When Solomon had finished praying, fire came down from heaven and consumed the burnt offering and the sacrifices; and the glory of the LORD filled the temple. And the priests could not enter the house of the LORD, because the glory of the LORD had filled the LORD’s house. (7.1-2)

They responded with praise:

“For He is good,
For His mercy endures forever.” (7.3)


“So the house of the LORD was completed” (8.16).

David Prepares for the Temple (1 Chronicles)

Hewn StoneYou may recall that David deeply desired to establish a majestic house for Yahweh God. Once the thought entered his heart, it became his life’s passion. However, God forbade David from actually building it, because he was a man of great bloodshed. Instead, his son Solomon, a man of peace, would build it.

Undeterred, David enthusiastically prepared for construction, devoting the last few years of his life to gathering materials, drawing the plans, and commissioning his son with the high honor.

Next time you read 1 Chronicles, look for the bold thread of TEMPLE PREPARATION. Here are some breadcrumbs:

  • David brought the Ark of the Covenant into Jerusalem (15.1-28)
  • David chose the Temple site: the threshing floor of Ornan the Jebusite (21.28-22.1)
  • David prepared hewed stones and iron nails and gate fittings, collected bronze and cedar trees in abundance, making “abundant preparations before his death” (22.2-5)
  • David officially charged Solomon with the Temple’s construction (22.11)
  • David appointed directors for the music of the house of the Lord (25.6)
  • David appointed gatekeepers (26.12)
  • David appointed treasurers (26.22)
  • David dedicated the treasury in preparation to build the house of the Lord (29.1-20)

LumberIMPORTANT: All David did in preparation and the plans he delivered to Solomon were not of his own design and imagination. “David gave his son Solomon the plans…the plans for all that he had by the Spirit” (28.11-12), and he claimed, “All this the LORD made me understand in writing, by His hand upon me, all the works of these plans” (28.19). David was Spirit-filled; the plans for the Temple were God-breathed.

In a final prayer, David poured out his heart:

“O LORD God of Abraham, Isaac, and Israel, our fathers, keep this forever in the intent of the thoughts of the heart of Your people, and fix their heart toward You. And give my son Solomon a loyal heart to keep Your commandments and Your testimonies and Your statutes, to do all these things, and to build the temple for which I have made provision.” (29.18-19)

Looking back from beyond Babylonian captivity, the second-temple Jews remembered the first temple as they read these Chronicles. David’s passion for God’s glory must have inspired them, and the descriptions of God’s blessing and the beauty of the first house must have filled them with pride. Of course, their second temple couldn’t hold a candle to Solomon’s temple, but at least their heritage continued and they were able to worship Yahweh God in His prescribed manner.

The Temple of Chronicles

Solomon's TempleOld Testament books contain spectacular messages, enticing us to diligently search for them. As our church has lately studied through First and Second Chronicles, we have noticed the strong Temple Theme exposed in those books. The author of Chronicles wrote after Israel had returned from Babylonian captivity, and in this history he focused his efforts on the nation and kings of Judah, paying little attention to the norther kingdom of Israel, which God had scattered among the nations by this time. He also focused on the Levitical line, the tribe of priests. Jesus, of course, was both King and Priest, so Chronicles points strongly and definitely towards the coming Son of David and High Priest who fulfills all.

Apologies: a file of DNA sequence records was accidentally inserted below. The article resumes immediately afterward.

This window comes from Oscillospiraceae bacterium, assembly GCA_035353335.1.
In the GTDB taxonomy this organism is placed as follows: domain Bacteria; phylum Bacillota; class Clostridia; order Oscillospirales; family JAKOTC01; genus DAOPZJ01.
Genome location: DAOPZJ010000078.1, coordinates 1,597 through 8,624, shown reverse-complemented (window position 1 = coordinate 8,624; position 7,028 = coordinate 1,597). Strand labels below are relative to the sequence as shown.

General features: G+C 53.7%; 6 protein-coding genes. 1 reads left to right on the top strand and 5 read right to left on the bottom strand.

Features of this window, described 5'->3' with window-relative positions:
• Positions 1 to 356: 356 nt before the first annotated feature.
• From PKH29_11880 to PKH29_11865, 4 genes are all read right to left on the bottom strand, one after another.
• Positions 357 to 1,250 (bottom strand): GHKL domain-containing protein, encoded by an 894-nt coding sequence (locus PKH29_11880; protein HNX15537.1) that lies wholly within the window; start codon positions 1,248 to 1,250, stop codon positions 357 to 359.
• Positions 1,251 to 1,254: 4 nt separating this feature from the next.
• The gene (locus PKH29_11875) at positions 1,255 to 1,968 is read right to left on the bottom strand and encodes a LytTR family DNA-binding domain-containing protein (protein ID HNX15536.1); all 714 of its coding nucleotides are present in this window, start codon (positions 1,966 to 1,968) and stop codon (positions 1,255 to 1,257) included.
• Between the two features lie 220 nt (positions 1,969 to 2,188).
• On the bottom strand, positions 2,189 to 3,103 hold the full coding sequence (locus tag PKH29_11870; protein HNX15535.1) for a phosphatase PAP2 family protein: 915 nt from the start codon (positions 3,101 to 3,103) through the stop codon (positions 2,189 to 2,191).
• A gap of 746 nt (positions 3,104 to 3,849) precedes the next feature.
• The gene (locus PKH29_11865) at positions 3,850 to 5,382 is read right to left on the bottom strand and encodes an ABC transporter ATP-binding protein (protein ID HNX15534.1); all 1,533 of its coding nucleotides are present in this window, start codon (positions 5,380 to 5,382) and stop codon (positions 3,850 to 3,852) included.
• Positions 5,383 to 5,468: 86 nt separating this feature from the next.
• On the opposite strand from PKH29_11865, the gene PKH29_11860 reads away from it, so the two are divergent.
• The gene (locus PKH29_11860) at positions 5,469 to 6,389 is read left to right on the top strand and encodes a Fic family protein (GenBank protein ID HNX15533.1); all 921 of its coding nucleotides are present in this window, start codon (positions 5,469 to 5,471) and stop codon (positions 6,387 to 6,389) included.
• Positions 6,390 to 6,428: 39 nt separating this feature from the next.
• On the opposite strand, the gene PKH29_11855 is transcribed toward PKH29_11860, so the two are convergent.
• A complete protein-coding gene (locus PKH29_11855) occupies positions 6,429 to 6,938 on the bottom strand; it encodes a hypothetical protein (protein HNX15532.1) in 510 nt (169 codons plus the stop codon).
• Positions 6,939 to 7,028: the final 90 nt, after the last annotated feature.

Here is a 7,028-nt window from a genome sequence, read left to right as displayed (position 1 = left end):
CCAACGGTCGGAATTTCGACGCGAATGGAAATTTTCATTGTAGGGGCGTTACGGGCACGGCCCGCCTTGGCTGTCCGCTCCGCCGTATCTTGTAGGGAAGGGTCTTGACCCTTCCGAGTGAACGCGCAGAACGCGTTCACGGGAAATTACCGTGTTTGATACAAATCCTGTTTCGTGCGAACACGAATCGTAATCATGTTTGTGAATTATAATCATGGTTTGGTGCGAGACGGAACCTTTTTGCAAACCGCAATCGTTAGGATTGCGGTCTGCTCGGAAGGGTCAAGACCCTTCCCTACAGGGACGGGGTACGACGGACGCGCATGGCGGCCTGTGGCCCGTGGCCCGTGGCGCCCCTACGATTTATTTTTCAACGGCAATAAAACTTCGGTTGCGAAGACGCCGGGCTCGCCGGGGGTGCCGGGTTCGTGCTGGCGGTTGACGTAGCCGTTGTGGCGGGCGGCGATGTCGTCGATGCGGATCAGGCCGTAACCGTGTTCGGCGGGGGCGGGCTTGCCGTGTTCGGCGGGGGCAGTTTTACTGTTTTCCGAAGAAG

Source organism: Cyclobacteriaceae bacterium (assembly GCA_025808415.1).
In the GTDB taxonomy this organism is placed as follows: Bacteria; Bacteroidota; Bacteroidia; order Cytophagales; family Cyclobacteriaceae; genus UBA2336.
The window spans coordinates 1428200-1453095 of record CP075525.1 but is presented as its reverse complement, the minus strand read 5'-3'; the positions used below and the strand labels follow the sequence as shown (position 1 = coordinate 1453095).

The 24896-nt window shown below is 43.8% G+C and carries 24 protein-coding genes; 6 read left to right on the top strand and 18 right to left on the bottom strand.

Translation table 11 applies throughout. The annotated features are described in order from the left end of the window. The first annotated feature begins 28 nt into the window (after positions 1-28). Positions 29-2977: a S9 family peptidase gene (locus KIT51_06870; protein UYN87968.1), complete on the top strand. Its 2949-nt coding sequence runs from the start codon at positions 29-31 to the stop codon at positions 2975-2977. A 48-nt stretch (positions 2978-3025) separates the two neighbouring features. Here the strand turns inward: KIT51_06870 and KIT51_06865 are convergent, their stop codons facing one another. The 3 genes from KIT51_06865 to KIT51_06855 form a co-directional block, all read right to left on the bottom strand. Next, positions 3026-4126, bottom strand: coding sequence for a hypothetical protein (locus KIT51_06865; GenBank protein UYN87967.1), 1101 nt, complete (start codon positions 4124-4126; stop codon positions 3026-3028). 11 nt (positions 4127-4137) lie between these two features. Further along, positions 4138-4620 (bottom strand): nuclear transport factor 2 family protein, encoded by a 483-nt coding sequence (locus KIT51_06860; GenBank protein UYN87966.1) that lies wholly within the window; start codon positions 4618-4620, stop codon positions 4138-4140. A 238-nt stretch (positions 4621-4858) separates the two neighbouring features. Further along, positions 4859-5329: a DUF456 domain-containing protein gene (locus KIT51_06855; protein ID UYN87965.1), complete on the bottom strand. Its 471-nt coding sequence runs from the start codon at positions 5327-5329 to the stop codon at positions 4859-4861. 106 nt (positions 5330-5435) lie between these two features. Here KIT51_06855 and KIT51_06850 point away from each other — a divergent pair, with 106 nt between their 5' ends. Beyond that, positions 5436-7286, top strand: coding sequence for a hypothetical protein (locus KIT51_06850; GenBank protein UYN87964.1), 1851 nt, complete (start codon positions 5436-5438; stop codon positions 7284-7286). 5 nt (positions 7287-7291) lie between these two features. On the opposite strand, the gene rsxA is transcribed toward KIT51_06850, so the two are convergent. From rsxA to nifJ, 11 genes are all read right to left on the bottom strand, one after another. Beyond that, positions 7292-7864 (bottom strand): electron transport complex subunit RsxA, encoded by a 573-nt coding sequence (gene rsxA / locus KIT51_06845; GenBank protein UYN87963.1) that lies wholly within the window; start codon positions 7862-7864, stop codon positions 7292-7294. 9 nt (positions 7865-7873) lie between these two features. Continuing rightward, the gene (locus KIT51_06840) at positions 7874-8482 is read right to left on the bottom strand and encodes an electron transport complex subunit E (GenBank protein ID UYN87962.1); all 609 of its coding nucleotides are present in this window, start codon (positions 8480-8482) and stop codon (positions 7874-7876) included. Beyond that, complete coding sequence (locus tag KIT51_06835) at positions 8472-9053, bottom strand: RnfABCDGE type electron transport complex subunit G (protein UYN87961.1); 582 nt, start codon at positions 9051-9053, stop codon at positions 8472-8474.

The first nine chapters of Chronicles often bore us to death with copious genealogies, lists of names we mostly don’t recognize and cannot now place. But notice the heavy emphasis even in the genealogies to the bloodlines of Judah (2-3; 9.3-9) and Levi (6; 9.10-34). In these introductory genealogical chapters, we discover the first mentions of the temple, the “house of the LORD” in 6.31-32:

“Now these are the men whom David appointed over the service of song in the house of the LORD, after the ark came to rest. They were ministering with music before the dwelling place of the tabernacle of meeting, until Solomon had built the house of the LORD in Jerusalem, and they served in their office according to their order.”

David did the preparing and Solomon did the building. Chronicles fleshes out this history.

  1. David Prepares for the Temple (1 Chronicles)
  2. Solomon Builds the Temple (2 Chronicles 1-9)
  3. Kings of Judah Live with Reference to the Temple (2 Chronicles 10.1-36.14
  4. Nebuchadnezzar Destroys the Temple (2 Chronicles 36.15-21)
  5. God Promises the Temple’s Rebuilding (2 Chronicles 36.22-23)

Outside JerusalemI plan to flesh this out more over the next few posts. But what is the point? To the Jewish readers in the 5th-4th Century BC, this history must have inspired great hope but also served as a sobering warning. Although they were God’s special and chosen people among all the nations of the earth and although they had been allowed to build God’s house in their capital city, their idolatry still provoked God to anger and caused Him to withdraw His favor.

When I read this today, I stand in awe of the LORD’s brilliant plan as He worked through human history to prepare the way for Jesus! Jesus did not enter the world unannounced, but the world had centuries of advance teaching. And if God cast Israel away from His sight because they defiled His house, how much more will He cast us from His presence if we defile the temple of His Son?

Therefore we must give the more earnest heed to the things we have heard, lest we drift away. For if the word spoken through angels proved steadfast, and every transgression and disobedience received a just reward, how shall we escape if we neglect so great a salvation, which at the first began to be spoken by the Lord, and was confirmed to us by those who heard Him, God also bearing witness both with signs and wonders, with various miracles, and gifts of the Holy Spirit, according to His own will? (Hebrews 2.1-4)